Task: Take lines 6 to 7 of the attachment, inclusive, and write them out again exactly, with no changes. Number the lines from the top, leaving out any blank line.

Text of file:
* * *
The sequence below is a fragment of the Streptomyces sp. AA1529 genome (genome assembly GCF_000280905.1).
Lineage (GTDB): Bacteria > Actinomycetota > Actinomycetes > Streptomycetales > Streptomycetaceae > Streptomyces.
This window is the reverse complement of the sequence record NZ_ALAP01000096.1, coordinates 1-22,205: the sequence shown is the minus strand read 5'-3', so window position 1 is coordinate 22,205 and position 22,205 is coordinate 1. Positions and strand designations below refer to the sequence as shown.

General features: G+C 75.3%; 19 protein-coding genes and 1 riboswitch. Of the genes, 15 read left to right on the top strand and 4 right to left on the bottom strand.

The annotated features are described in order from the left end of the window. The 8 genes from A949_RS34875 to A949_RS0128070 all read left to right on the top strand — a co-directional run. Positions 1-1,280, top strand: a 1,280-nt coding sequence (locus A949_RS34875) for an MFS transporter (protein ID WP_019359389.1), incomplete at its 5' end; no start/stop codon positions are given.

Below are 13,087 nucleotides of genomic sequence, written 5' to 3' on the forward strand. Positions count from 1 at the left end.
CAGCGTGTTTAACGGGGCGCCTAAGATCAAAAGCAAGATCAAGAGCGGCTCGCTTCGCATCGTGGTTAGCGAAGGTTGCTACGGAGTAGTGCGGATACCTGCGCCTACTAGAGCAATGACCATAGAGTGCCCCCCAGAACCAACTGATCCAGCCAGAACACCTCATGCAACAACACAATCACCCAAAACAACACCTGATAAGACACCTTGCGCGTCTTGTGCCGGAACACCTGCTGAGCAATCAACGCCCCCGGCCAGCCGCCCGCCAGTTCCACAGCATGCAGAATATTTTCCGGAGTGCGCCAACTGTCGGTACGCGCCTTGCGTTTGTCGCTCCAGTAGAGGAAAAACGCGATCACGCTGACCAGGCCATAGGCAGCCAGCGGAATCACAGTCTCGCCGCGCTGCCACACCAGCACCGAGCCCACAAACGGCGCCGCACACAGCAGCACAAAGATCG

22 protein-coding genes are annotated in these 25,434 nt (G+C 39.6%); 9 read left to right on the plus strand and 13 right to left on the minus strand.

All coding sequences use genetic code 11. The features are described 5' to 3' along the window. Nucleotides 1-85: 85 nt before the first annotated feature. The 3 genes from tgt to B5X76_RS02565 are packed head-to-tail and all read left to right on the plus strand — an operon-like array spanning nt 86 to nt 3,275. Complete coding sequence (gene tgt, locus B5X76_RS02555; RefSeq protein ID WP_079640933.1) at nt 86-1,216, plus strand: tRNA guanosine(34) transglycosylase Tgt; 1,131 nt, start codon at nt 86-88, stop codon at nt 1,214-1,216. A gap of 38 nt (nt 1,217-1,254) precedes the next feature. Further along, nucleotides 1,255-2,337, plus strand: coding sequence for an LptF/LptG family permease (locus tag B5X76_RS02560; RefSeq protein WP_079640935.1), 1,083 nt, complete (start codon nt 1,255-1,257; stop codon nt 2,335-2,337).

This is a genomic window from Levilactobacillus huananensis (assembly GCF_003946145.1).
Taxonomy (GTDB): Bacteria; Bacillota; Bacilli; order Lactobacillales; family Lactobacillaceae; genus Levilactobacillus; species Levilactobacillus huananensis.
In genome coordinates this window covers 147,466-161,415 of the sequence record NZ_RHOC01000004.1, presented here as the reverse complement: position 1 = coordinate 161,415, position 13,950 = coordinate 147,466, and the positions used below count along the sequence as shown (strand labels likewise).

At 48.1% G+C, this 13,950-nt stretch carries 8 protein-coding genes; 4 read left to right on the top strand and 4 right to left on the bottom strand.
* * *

Below are 13,087 nucleotides of genomic sequence, written 5' to 3' on the forward strand. Positions count from 1 at the left end.
CAGCGTGTTTAACGGGGCGCCTAAGATCAAAAGCAAGATCAAGAGCGGCTCGCTTCGCATCGTGGTTAGCGAAGGTTGCTACGGAGTAGTGCGGATACCTGCGCCTACTAGAGCAATGACCATAGAGTGCCCCCCAGAACCAACTGATCCAGCCAGAACACCTCATGCAACAACACAATCACCCAAAACAACACCTGATAAGACACCTTGCGCGTCTTGTGCCGGAACACCTGCTGAGCAATCAACGCCCCCGGCCAGCCGCCCGCCAGTTCCACAGCATGCAGAATATTTTCCGGAGTGCGCCAACTGTCGGTACGCGCCTTGCGTTTGTCGCTCCAGTAGAGGAAAAACGCGATCACGCTGACCAGGCCATAGGCAGCCAGCGGAATCACAGTCTCGCCGCGCTGCCACACCAGCACCGAGCCCACAAACGGCGCCGCACACAGCAGCACAAAGATCG